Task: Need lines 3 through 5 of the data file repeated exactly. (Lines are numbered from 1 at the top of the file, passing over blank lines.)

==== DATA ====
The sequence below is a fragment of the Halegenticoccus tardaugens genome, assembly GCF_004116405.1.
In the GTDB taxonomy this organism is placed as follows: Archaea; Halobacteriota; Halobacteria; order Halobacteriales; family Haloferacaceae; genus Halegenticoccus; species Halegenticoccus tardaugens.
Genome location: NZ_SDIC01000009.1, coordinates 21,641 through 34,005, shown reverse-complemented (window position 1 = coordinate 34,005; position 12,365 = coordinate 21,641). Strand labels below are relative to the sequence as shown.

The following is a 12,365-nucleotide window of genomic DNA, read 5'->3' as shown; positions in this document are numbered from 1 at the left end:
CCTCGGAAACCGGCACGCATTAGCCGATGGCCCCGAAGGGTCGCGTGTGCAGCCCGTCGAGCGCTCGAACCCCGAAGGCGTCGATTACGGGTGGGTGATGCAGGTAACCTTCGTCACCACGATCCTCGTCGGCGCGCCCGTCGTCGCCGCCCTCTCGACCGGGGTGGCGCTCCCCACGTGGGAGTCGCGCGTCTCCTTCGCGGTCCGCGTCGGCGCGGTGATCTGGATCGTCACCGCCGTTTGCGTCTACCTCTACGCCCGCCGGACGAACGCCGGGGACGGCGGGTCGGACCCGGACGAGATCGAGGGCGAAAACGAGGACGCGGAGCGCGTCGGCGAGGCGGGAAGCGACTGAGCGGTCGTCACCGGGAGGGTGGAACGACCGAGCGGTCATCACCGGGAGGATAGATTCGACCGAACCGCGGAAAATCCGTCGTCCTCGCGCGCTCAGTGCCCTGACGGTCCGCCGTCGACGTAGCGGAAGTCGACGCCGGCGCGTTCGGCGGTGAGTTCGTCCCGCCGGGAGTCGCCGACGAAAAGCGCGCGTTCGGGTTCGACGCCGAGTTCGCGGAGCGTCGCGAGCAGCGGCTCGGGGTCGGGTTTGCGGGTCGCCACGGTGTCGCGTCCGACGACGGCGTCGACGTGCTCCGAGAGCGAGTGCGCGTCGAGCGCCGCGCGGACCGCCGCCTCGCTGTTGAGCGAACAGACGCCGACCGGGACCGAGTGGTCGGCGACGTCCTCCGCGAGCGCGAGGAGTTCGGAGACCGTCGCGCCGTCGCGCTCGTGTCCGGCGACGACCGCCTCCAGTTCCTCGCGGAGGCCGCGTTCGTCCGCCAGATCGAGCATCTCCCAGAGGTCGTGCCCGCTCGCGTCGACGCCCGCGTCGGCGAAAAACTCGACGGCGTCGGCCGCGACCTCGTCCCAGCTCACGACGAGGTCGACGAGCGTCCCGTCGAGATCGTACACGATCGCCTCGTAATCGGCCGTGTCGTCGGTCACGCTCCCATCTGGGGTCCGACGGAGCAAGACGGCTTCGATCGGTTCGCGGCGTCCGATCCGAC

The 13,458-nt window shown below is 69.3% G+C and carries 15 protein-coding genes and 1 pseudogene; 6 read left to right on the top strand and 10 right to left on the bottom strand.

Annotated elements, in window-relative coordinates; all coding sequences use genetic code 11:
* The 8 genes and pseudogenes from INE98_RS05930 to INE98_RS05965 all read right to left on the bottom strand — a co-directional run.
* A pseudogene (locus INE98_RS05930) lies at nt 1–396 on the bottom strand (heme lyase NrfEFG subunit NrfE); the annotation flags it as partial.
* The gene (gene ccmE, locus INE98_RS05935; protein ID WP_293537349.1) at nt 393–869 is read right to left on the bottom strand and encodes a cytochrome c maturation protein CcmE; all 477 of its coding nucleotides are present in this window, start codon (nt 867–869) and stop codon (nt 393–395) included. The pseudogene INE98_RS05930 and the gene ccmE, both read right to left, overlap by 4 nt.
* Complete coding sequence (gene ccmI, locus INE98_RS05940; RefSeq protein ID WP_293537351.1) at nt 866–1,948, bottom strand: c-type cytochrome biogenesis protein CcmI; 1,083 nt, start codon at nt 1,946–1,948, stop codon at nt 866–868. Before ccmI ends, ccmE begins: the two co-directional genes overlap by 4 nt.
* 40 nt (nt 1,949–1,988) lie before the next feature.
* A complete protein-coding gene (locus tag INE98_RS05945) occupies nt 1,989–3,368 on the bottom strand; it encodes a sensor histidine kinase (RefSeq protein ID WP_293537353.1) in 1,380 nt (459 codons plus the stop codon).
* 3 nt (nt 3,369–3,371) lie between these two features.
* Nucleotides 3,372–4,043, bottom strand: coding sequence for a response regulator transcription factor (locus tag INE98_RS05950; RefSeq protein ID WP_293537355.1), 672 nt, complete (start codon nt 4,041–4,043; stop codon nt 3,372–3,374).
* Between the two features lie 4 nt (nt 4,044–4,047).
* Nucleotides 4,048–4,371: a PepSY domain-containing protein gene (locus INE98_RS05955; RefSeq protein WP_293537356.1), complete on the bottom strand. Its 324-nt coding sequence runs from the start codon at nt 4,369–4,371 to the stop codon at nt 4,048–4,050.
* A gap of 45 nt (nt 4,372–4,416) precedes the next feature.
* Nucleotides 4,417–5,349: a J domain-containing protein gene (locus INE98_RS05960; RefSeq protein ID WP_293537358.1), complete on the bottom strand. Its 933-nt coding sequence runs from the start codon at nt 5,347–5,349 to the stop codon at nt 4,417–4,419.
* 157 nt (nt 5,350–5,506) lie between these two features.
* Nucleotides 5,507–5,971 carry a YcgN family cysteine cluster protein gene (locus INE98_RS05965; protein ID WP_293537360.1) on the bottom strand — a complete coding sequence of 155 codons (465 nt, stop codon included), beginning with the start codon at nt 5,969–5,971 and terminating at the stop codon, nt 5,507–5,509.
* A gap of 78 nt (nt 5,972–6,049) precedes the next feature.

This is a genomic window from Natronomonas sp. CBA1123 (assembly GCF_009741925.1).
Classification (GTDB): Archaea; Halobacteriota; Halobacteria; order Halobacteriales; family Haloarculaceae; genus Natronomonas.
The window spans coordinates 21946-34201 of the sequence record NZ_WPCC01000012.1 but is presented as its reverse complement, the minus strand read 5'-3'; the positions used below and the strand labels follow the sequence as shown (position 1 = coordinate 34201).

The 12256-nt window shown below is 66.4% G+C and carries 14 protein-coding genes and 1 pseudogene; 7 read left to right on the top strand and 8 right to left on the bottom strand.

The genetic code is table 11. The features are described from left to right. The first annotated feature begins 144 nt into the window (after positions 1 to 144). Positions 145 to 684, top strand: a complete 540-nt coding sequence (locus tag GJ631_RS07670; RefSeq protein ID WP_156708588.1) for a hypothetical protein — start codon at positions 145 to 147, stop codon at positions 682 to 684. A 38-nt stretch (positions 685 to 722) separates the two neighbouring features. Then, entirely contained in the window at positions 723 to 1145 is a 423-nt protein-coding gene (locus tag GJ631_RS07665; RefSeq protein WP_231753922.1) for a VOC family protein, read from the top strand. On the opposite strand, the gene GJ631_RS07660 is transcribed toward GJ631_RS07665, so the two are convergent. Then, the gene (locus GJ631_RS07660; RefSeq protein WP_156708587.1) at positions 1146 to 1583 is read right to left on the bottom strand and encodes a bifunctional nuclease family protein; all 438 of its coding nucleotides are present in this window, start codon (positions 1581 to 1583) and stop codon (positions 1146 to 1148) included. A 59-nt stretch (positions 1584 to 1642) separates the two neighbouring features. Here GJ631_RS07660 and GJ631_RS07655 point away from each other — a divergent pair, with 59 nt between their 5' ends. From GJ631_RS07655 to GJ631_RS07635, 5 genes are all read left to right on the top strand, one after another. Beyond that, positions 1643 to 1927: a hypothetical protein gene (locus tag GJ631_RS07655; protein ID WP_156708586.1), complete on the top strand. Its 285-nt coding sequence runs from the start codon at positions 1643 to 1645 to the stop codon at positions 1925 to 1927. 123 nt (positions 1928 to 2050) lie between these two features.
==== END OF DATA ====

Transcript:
Genome location: NZ_SDIC01000009.1, coordinates 21,641 through 34,005, shown reverse-complemented (window position 1 = coordinate 34,005; position 12,365 = coordinate 21,641). Strand labels below are relative to the sequence as shown.

The following is a 12,365-nucleotide window of genomic DNA, read 5'->3' as shown; positions in this document are numbered from 1 at the left end:
CCTCGGAAACCGGCACGCATTAGCCGATGGCCCCGAAGGGTCGCGTGTGCAGCCCGTCGAGCGCTCGAACCCCGAAGGCGTCGATTACGGGTGGGTGATGCAGGTAACCTTCGTCACCACGATCCTCGTCGGCGCGCCCGTCGTCGCCGCCCTCTCGACCGGGGTGGCGCTCCCCACGTGGGAGTCGCGCGTCTCCTTCGCGGTCCGCGTCGGCGCGGTGATCTGGATCGTCACCGCCGTTTGCGTCTACCTCTACGCCCGCCGGACGAACGCCGGGGACGGCGGGTCGGACCCGGACGAGATCGAGGGCGAAAACGAGGACGCGGAGCGCGTCGGCGAGGCGGGAAGCGACTGAGCGGTCGTCACCGGGAGGGTGGAACGACCGAGCGGTCATCACCGGGAGGATAGATTCGACCGAACCGCGGAAAATCCGTCGTCCTCGCGCGCTCAGTGCCCTGACGGTCCGCCGTCGACGTAGCGGAAGTCGACGCCGGCGCGTTCGGCGGTGAGTTCGTCCCGCCGGGAGTCGCCGACGAAAAGCGCGCGTTCGGGTTCGACGCCGAGTTCGCGGAGCGTCGCGAGCAGCGGCTCGGGGTCGGGTTTGCGGGTCGCCACGGTGTCGCGTCCGACGACGGCGTCGACGTGCTCCGAGAGCGAGTGCGCGTCGAGCGCCGCGCGGACCGCCGCCTCGCTGTTGAGCGAACAGACGCCGACCGGGACCGAGTGGTCGGCGACGTCCTCCGCGAGCGCGAGGAGTTCGGAGACCGTCGCGCCGTCGCGCTCGTGTCCGGCGACGACCGCCTCCAGTTCCTCGCGGAGGCCGCGTTCGTCCGCCAGATCGAGCATCTCCCAGAGGTCGTGCCCGCTCGCGTCGACGCCCGCGTCGGCGAAAAACTCGACGGCGTCGGCCGCGACCTCGTCCCAGCTCACGACGAGGTCGACGAGCGTCCCGTCGAGATCGTACACGATCGCCTCGTAATCGGCCGTGTCGTCGGTCACGCTCCCATCTGGGGTCCGACGGAGCAAGACGGCTTCGATCGGTTCGCGGCGTCCGATCCGAC